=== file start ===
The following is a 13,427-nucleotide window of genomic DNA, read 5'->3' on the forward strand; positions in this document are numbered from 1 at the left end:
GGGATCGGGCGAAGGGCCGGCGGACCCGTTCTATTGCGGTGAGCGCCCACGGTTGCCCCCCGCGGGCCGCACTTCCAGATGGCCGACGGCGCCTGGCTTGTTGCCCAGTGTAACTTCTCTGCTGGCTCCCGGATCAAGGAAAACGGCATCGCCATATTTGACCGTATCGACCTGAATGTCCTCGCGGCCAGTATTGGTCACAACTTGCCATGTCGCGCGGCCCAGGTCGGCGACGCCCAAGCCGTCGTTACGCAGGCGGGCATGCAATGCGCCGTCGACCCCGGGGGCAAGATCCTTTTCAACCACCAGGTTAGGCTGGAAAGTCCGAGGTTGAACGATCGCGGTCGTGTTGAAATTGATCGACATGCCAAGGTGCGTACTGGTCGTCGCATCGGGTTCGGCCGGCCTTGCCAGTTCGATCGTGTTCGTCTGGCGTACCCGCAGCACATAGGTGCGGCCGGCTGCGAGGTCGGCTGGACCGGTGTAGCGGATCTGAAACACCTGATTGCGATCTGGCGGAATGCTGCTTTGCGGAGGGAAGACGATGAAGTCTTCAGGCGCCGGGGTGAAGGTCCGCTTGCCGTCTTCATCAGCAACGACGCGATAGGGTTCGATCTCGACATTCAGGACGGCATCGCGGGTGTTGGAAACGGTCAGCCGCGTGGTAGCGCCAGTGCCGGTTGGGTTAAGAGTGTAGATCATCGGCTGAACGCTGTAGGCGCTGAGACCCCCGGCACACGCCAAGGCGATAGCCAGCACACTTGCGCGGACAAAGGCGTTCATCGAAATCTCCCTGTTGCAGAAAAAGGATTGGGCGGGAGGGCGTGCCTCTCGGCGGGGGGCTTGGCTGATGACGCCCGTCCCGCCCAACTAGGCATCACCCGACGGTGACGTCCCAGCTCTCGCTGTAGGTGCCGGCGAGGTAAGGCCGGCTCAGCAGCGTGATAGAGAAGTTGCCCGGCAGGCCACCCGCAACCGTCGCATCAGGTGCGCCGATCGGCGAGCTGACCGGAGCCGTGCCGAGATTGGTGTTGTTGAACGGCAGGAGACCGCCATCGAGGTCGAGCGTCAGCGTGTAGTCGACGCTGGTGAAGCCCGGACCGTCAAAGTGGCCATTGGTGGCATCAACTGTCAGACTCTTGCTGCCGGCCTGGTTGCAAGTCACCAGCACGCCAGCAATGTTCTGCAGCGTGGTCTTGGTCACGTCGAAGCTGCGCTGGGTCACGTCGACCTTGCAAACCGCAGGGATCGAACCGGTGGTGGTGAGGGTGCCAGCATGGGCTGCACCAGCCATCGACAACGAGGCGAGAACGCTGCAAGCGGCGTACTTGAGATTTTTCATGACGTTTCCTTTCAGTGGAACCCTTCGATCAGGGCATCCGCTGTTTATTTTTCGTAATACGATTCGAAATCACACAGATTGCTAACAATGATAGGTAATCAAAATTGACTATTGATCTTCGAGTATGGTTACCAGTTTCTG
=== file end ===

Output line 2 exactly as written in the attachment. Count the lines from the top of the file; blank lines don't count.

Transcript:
GGGATCGGGCGAAGGGCCGGCGGACCCGTTCTATTGCGGTGAGCGCCCACGGTTGCCCCCCGCGGGCCGCACTTCCAGATGGCCGACGGCGCCTGGCTTGTTGCCCAGTGTAACTTCTCTGCTGGCTCCCGGATCAAGGAAAACGGCATCGCCATATTTGACCGTATCGACCTGAATGTCCTCGCGGCCAGTATTGGTCACAACTTGCCATGTCGCGCGGCCCAGGTCGGCGACGCCCAAGCCGTCGTTACGCAGGCGGGCATGCAATGCGCCGTCGACCCCGGGGGCAAGATCCTTTTCAACCACCAGGTTAGGCTGGAAAGTCCGAGGTTGAACGATCGCGGTCGTGTTGAAATTGATCGACATGCCAAGGTGCGTACTGGTCGTCGCATCGGGTTCGGCCGGCCTTGCCAGTTCGATCGTGTTCGTCTGGCGTACCCGCAGCACATAGGTGCGGCCGGCTGCGAGGTCGGCTGGACCGGTGTAGCGGATCTGAAACACCTGATTGCGATCTGGCGGAATGCTGCTTTGCGGAGGGAAGACGATGAAGTCTTCAGGCGCCGGGGTGAAGGTCCGCTTGCCGTCTTCATCAGCAACGACGCGATAGGGTTCGATCTCGACATTCAGGACGGCATCGCGGGTGTTGGAAACGGTCAGCCGCGTGGTAGCGCCAGTGCCGGTTGGGTTAAGAGTGTAGATCATCGGCTGAACGCTGTAGGCGCTGAGACCCCCGGCACACGCCAAGGCGATAGCCAGCACACTTGCGCGGACAAAGGCGTTCATCGAAATCTCCCTGTTGCAGAAAAAGGATTGGGCGGGAGGGCGTGCCTCTCGGCGGGGGGCTTGGCTGATGACGCCCGTCCCGCCCAACTAGGCATCACCCGACGGTGACGTCCCAGCTCTCGCTGTAGGTGCCGGCGAGGTAAGGCCGGCTCAGCAGCGTGATAGAGAAGTTGCCCGGCAGGCCACCCGCAACCGTCGCATCAGGTGCGCCGATCGGCGAGCTGACCGGAGCCGTGCCGAGATTGGTGTTGTTGAACGGCAGGAGACCGCCATCGAGGTCGAGCGTCAGCGTGTAGTCGACGCTGGTGAAGCCCGGACCGTCAAAGTGGCCATTGGTGGCATCAACTGTCAGACTCTTGCTGCCGGCCTGGTTGCAAGTCACCAGCACGCCAGCAATGTTCTGCAGCGTGGTCTTGGTCACGTCGAAGCTGCGCTGGGTCACGTCGACCTTGCAAACCGCAGGGATCGAACCGGTGGTGGTGAGGGTGCCAGCATGGGCTGCACCAGCCATCGACAACGAGGCGAGAACGCTGCAAGCGGCGTACTTGAGATTTTTCATGACGTTTCCTTTCAGTGGAACCCTTCGATCAGGGCATCCGCTGTTTATTTTTCGTAATACGATTCGAAATCACACAGATTGCTAACAATGATAGGTAATCAAAATTGACTATTGATCTTCGAGTATGGTTACCAGTTTCTG